4. Glue a piece of cardboard in front of the wood piece, then glue the shooting mechanism on top of that. The jewelry wire should neatly line up with the slit we made in the wood.

Step 12: Connecting the Shooting Mechanism to the Trigger

I feel like I should give you a warning for this step: In theory, it is easy. In practice, it can be a real pain.

We are going to be tying a knot on the jewelry wire so that it locks onto the trigger wire when pulled back. The best way to do this is through experimentation and extreme patience. This is more of an art rather than a task of engineering. Keep working at the knot until it is in a shape that will allow it to slide up against the trigger wire and then lock into place when it is pulled back. The knot should be strong enough to hold the shooting mechanism in place against it. Once you have tied a knot you are satisfied with, you can attach a paperclip next to the trigger wire to "guide it into place" when the jewelry wire slides against it. Keep trying until you get it. This step is tough, but definitely not impossible.

Step 13: Create the Reload Bolt Door

Now that the last step is done, let's do something a bit more fun. The reload bolt door is pretty easy to make and is rather satisfying to play around with.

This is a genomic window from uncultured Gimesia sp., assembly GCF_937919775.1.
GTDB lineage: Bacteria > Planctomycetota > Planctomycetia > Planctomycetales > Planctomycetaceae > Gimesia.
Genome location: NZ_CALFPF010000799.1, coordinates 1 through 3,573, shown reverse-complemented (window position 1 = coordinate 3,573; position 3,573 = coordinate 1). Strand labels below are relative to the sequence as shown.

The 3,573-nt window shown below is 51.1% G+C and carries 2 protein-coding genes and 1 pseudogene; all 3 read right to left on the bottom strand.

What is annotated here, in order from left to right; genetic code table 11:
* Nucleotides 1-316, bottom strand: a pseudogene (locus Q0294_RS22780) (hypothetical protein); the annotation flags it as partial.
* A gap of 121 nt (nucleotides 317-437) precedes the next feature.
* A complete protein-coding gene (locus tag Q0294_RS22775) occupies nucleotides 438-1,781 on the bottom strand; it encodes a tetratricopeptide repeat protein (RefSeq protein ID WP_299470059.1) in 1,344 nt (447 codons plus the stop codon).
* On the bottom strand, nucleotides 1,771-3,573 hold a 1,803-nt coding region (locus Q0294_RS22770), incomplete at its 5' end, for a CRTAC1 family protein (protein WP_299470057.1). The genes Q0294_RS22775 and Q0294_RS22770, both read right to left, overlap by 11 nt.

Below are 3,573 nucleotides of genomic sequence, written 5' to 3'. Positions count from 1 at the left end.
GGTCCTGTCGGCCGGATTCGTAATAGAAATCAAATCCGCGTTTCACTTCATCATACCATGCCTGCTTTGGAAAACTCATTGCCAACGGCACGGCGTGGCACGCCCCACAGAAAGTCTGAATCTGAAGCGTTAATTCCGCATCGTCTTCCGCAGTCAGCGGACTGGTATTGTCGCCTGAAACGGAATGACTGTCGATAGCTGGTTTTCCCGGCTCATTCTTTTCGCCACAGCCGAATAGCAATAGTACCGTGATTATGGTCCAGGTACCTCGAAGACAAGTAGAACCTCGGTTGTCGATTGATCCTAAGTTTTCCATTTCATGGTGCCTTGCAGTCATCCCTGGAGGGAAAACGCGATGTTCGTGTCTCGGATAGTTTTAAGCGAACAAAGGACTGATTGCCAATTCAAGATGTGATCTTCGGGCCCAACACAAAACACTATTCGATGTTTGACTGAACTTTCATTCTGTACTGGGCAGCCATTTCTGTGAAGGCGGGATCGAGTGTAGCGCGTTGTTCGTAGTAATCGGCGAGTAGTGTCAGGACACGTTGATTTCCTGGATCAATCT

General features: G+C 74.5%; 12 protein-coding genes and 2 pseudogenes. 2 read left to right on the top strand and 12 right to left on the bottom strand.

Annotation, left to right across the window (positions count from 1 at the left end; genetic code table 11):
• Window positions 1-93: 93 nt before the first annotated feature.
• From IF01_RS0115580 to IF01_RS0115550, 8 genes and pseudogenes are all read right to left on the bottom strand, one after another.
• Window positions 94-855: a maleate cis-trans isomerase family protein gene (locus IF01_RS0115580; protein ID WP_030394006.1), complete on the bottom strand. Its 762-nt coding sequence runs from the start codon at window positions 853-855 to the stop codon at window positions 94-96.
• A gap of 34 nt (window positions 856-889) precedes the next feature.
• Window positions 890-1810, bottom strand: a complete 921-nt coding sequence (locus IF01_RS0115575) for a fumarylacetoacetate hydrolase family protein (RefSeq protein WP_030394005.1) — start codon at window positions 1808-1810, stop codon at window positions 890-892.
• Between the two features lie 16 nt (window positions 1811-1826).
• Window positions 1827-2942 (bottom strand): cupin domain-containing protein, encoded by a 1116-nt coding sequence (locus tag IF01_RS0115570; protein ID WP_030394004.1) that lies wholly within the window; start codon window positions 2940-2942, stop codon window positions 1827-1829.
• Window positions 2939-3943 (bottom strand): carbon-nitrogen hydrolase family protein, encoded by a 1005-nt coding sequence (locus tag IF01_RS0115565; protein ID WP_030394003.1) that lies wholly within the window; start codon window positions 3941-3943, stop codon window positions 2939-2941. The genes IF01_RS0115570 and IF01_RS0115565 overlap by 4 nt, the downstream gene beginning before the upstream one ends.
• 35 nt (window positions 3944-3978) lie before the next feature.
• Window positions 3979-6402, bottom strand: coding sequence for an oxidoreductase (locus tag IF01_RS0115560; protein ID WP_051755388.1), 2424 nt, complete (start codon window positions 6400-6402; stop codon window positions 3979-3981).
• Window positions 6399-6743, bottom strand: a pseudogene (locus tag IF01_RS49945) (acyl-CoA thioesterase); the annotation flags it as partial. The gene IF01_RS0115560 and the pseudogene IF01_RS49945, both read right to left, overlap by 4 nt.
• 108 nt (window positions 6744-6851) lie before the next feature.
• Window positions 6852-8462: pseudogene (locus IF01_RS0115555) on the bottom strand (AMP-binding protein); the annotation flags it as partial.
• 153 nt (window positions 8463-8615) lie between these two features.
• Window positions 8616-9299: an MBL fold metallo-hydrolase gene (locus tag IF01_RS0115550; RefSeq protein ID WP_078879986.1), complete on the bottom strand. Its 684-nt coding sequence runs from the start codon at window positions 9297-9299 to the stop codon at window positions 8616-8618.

1. Dig out that wooden dowel you used a while ago to cut out the reload bolt opening.
  2. Bend a thick piece of wire (from a clothes hangar) into the same shape as the reload bolt opening. Use the wooden dowel to help with getting the curves.
  3. Find the framework piece we cut out earlier. It is now safe to glue it onto the gun.
  4. Build the reload door out of cardboard (see the second picture above). It basically consists of a box with a semicircle cut in front to accommodate the wooden dowel.
  5. Glue a thin cardboard "rail" down inside the gun (this reduces friction).
  6. Assemble everything like shown in the fourth picture above. Remember to cut a slit in the cardboard.
  7. Lastly, tie the jewelry wire around the thick wire loop. Make sure it is tight so that when the reload bolt is pulled, the shooting mechanism is pulled back with it.